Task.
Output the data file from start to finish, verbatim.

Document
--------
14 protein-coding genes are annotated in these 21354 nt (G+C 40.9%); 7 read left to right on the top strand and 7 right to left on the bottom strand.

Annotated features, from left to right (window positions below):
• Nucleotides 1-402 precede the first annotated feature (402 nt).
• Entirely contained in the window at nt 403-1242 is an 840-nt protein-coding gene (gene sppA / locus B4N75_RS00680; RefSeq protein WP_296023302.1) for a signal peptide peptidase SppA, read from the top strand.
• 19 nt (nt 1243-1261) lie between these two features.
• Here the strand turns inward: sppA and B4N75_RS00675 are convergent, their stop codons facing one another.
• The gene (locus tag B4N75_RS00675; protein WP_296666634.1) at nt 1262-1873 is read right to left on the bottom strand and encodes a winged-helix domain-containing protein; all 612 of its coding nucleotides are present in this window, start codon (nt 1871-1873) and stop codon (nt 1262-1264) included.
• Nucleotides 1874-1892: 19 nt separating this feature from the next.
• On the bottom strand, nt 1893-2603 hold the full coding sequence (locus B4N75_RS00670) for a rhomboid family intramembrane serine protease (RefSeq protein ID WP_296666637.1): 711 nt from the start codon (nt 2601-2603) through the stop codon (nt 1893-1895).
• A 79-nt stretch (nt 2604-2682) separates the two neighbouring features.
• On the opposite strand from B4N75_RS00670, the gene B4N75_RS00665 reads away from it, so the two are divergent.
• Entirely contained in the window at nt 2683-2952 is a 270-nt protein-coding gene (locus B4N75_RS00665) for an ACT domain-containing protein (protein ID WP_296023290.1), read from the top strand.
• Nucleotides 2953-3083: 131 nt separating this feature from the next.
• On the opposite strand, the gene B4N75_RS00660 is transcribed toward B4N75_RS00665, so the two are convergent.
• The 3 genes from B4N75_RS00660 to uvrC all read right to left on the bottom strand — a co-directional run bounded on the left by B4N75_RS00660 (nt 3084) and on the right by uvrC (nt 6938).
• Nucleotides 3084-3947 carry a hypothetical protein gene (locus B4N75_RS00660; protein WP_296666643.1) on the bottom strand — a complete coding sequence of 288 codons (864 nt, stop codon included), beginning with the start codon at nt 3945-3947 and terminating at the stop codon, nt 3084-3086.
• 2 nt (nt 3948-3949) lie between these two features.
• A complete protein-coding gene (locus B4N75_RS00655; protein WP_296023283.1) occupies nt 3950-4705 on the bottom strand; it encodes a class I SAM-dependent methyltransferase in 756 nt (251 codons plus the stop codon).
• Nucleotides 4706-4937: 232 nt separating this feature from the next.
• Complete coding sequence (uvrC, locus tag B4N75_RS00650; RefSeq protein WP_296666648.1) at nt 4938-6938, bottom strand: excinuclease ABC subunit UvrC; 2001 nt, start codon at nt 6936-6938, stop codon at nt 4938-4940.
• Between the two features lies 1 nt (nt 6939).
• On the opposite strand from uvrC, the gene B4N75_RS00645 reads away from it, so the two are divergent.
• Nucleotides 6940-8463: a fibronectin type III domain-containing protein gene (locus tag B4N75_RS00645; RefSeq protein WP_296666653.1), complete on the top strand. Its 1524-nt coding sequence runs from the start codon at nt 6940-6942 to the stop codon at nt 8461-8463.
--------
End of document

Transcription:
14 protein-coding genes are annotated in these 21354 nt (G+C 40.9%); 7 read left to right on the top strand and 7 right to left on the bottom strand.

Annotated features, from left to right (window positions below):
• Nucleotides 1-402 precede the first annotated feature (402 nt).
• Entirely contained in the window at nt 403-1242 is an 840-nt protein-coding gene (gene sppA / locus B4N75_RS00680; RefSeq protein WP_296023302.1) for a signal peptide peptidase SppA, read from the top strand.
• 19 nt (nt 1243-1261) lie between these two features.
• Here the strand turns inward: sppA and B4N75_RS00675 are convergent, their stop codons facing one another.
• The gene (locus tag B4N75_RS00675; protein WP_296666634.1) at nt 1262-1873 is read right to left on the bottom strand and encodes a winged-helix domain-containing protein; all 612 of its coding nucleotides are present in this window, start codon (nt 1871-1873) and stop codon (nt 1262-1264) included.
• Nucleotides 1874-1892: 19 nt separating this feature from the next.
• On the bottom strand, nt 1893-2603 hold the full coding sequence (locus B4N75_RS00670) for a rhomboid family intramembrane serine protease (RefSeq protein ID WP_296666637.1): 711 nt from the start codon (nt 2601-2603) through the stop codon (nt 1893-1895).
• A 79-nt stretch (nt 2604-2682) separates the two neighbouring features.
• On the opposite strand from B4N75_RS00670, the gene B4N75_RS00665 reads away from it, so the two are divergent.
• Entirely contained in the window at nt 2683-2952 is a 270-nt protein-coding gene (locus B4N75_RS00665) for an ACT domain-containing protein (protein ID WP_296023290.1), read from the top strand.
• Nucleotides 2953-3083: 131 nt separating this feature from the next.
• On the opposite strand, the gene B4N75_RS00660 is transcribed toward B4N75_RS00665, so the two are convergent.
• The 3 genes from B4N75_RS00660 to uvrC all read right to left on the bottom strand — a co-directional run bounded on the left by B4N75_RS00660 (nt 3084) and on the right by uvrC (nt 6938).
• Nucleotides 3084-3947 carry a hypothetical protein gene (locus B4N75_RS00660; protein WP_296666643.1) on the bottom strand — a complete coding sequence of 288 codons (864 nt, stop codon included), beginning with the start codon at nt 3945-3947 and terminating at the stop codon, nt 3084-3086.
• 2 nt (nt 3948-3949) lie between these two features.
• A complete protein-coding gene (locus B4N75_RS00655; protein WP_296023283.1) occupies nt 3950-4705 on the bottom strand; it encodes a class I SAM-dependent methyltransferase in 756 nt (251 codons plus the stop codon).
• Nucleotides 4706-4937: 232 nt separating this feature from the next.
• Complete coding sequence (uvrC, locus tag B4N75_RS00650; RefSeq protein WP_296666648.1) at nt 4938-6938, bottom strand: excinuclease ABC subunit UvrC; 2001 nt, start codon at nt 6936-6938, stop codon at nt 4938-4940.
• Between the two features lies 1 nt (nt 6939).
• On the opposite strand from uvrC, the gene B4N75_RS00645 reads away from it, so the two are divergent.
• Nucleotides 6940-8463: a fibronectin type III domain-containing protein gene (locus tag B4N75_RS00645; RefSeq protein WP_296666653.1), complete on the top strand. Its 1524-nt coding sequence runs from the start codon at nt 6940-6942 to the stop codon at nt 8461-8463.